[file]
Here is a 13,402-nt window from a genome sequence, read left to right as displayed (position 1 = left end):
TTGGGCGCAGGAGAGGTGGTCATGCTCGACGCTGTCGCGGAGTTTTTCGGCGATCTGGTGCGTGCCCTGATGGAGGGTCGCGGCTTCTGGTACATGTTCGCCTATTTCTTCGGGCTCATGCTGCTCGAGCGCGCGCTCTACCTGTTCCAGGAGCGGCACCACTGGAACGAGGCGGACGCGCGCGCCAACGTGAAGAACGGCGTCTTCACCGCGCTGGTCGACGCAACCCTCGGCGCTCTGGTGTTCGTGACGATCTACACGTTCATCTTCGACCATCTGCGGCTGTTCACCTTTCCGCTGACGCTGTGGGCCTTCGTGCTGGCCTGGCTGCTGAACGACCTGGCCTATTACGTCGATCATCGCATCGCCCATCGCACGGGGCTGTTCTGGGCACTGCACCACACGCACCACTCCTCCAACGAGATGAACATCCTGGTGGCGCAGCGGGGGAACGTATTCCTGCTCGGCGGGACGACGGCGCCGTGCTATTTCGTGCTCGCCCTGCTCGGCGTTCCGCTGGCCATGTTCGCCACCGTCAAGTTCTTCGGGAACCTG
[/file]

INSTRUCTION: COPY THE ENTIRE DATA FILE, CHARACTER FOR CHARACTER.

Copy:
Here is a 13,402-nt window from a genome sequence, read left to right as displayed (position 1 = left end):
TTGGGCGCAGGAGAGGTGGTCATGCTCGACGCTGTCGCGGAGTTTTTCGGCGATCTGGTGCGTGCCCTGATGGAGGGTCGCGGCTTCTGGTACATGTTCGCCTATTTCTTCGGGCTCATGCTGCTCGAGCGCGCGCTCTACCTGTTCCAGGAGCGGCACCACTGGAACGAGGCGGACGCGCGCGCCAACGTGAAGAACGGCGTCTTCACCGCGCTGGTCGACGCAACCCTCGGCGCTCTGGTGTTCGTGACGATCTACACGTTCATCTTCGACCATCTGCGGCTGTTCACCTTTCCGCTGACGCTGTGGGCCTTCGTGCTGGCCTGGCTGCTGAACGACCTGGCCTATTACGTCGATCATCGCATCGCCCATCGCACGGGGCTGTTCTGGGCACTGCACCACACGCACCACTCCTCCAACGAGATGAACATCCTGGTGGCGCAGCGGGGGAACGTATTCCTGCTCGGCGGGACGACGGCGCCGTGCTATTTCGTGCTCGCCCTGCTCGGCGTTCCGCTGGCCATGTTCGCCACCGTCAAGTTCTTCGGGAACCTG